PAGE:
The more I read of Caroline Ticknor’s May Alcott A Memoir, the more I like May Alcott Nieriker (and Ticknor obviously did too). I just read a section in Ticknor’s book where May was in London with friends and wanted to go rowing. Apparently in that day and age, it was not proper for well-bread ladies to go rowing by themselves in public, but only in private near their homes. I love how May enjoyed bucking the tide, and doing it with a sense of humor:
(from pages 115-116 May Alcott A Memoir by Caroline Ticknor, talking about taking row boat out on the river by herself)
“Then it was that the full audacity of my project dawned upon the party, for having explained that I proposed being skipper, coxswain, oarsman, all in one, horror fell upon all my friends. With the utmost politeness they explained that though ladies rowed in England, it was always in the chaste seclusion of ‘Papa’s grounds’, or some more retired portion of the river than that now before us.
But the boating fever was on me, and I could no more keep from the water than a Newfoundland dog. With a naughty satisfaction in asserting my Yankee independence, I boldly replied to their gentle hints and kindly advice:
‘Very well: if you don’t like to go, I’ll go alone, for a row in the Rose I must have, in remembrance of my own boat and the quiet river at home.’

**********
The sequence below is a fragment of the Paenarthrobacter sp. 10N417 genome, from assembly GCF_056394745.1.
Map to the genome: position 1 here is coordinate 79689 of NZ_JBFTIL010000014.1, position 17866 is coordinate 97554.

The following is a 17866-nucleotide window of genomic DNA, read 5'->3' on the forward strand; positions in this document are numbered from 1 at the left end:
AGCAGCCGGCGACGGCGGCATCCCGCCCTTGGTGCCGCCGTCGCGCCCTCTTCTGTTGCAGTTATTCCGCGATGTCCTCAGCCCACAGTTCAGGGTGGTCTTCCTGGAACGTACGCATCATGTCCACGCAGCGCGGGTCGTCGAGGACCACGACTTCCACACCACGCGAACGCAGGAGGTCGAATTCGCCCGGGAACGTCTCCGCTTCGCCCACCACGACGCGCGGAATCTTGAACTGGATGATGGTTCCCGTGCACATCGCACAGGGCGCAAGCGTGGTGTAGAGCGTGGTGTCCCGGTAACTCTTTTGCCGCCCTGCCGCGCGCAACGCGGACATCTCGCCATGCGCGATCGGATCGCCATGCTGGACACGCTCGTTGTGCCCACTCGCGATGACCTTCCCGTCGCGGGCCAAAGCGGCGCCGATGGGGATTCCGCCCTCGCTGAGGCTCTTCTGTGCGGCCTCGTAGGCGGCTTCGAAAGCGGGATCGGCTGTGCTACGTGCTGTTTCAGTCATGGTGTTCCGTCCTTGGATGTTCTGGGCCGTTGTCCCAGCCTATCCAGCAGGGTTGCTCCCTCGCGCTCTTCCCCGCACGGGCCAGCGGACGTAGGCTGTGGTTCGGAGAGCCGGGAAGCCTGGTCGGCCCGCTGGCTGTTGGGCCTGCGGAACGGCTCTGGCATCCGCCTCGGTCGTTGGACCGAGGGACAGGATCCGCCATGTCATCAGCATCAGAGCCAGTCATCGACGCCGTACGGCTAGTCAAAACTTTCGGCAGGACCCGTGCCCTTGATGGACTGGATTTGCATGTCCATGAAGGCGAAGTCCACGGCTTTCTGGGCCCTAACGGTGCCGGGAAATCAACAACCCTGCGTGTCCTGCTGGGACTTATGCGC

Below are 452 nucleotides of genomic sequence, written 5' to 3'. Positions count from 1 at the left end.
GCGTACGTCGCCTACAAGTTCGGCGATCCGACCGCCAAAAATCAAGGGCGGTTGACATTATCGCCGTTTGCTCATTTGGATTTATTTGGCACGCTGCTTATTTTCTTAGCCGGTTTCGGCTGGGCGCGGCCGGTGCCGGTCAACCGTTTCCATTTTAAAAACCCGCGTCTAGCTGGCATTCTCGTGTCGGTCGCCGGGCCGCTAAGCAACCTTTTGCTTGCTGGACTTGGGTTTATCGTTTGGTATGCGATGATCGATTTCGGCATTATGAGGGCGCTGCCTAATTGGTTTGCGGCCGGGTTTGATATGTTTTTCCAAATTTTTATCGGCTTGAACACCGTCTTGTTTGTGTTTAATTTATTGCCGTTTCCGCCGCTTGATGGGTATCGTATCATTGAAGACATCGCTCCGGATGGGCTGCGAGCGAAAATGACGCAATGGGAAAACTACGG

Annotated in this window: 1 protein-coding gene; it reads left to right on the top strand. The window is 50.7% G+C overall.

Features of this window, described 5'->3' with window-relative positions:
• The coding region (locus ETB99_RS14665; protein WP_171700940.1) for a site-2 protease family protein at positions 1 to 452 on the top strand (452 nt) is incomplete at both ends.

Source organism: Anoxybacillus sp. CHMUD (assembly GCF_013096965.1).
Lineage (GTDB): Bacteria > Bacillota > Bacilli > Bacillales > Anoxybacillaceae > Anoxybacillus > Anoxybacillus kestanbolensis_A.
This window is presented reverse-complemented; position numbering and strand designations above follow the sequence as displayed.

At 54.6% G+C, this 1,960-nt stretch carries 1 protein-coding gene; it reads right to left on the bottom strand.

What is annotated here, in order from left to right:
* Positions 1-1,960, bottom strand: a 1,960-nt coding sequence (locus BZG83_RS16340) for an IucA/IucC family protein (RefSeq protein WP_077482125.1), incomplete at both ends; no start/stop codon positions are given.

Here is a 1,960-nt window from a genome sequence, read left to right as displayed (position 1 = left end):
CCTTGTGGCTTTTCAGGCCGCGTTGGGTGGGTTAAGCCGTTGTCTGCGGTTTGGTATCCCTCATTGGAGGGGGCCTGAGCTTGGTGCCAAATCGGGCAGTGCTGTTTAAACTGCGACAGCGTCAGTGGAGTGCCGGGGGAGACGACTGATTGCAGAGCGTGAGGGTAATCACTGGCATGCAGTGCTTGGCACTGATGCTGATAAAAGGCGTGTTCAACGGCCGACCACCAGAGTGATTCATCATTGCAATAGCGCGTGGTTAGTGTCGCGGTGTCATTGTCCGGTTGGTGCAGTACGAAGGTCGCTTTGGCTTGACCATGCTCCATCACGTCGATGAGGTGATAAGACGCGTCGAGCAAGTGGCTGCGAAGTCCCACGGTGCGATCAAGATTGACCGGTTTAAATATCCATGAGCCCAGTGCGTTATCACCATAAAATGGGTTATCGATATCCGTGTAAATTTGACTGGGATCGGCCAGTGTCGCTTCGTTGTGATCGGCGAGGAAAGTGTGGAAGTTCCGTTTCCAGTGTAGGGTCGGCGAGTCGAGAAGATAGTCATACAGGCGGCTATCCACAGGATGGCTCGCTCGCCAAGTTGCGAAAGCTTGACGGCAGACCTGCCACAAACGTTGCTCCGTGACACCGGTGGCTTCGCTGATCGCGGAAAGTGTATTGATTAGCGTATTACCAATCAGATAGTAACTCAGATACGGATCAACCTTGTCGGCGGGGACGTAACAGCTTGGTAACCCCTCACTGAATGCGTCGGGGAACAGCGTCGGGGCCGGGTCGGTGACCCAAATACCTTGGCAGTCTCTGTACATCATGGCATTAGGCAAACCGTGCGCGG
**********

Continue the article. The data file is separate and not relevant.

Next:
Resolutely stepping in, and feathering my oars in my most scientific manner, I pulled vigorously up the stream, with true Harvard stroke, as nearly as one of the uninitiated can hope to come to.
Wasn’t it lovely? And didn’t I enjoy the exercise? For after weeks of painting, my arms positively reveled in a study pull, and got it too, as the current was strong and all England looking on. Yes, utterly regardless of the chaff of the boys, the dismay of my lady friends, and the amusement of gentlemen ditto, I heartily enjoyed the brief trip.”
She had that ‘can do’ attitude that I see in a couple of my friends, and that I love so much.
She was also sweet and giving. I enjoyed how she created paintings to give to the Emersons for their home, especially as to how she used the color scheme of a particular room for a painting for Lydia Emerson. Very thoughtful, and much appreciated, as seen by their thank you notes in the book (pg. 118-119).
May carried out a microcosm of her dream of creating a place where less fortunate people could partake in the beauty of art through her art studio in Concord center.
Yup. I would have loved being friends with May Alcott Nieriker!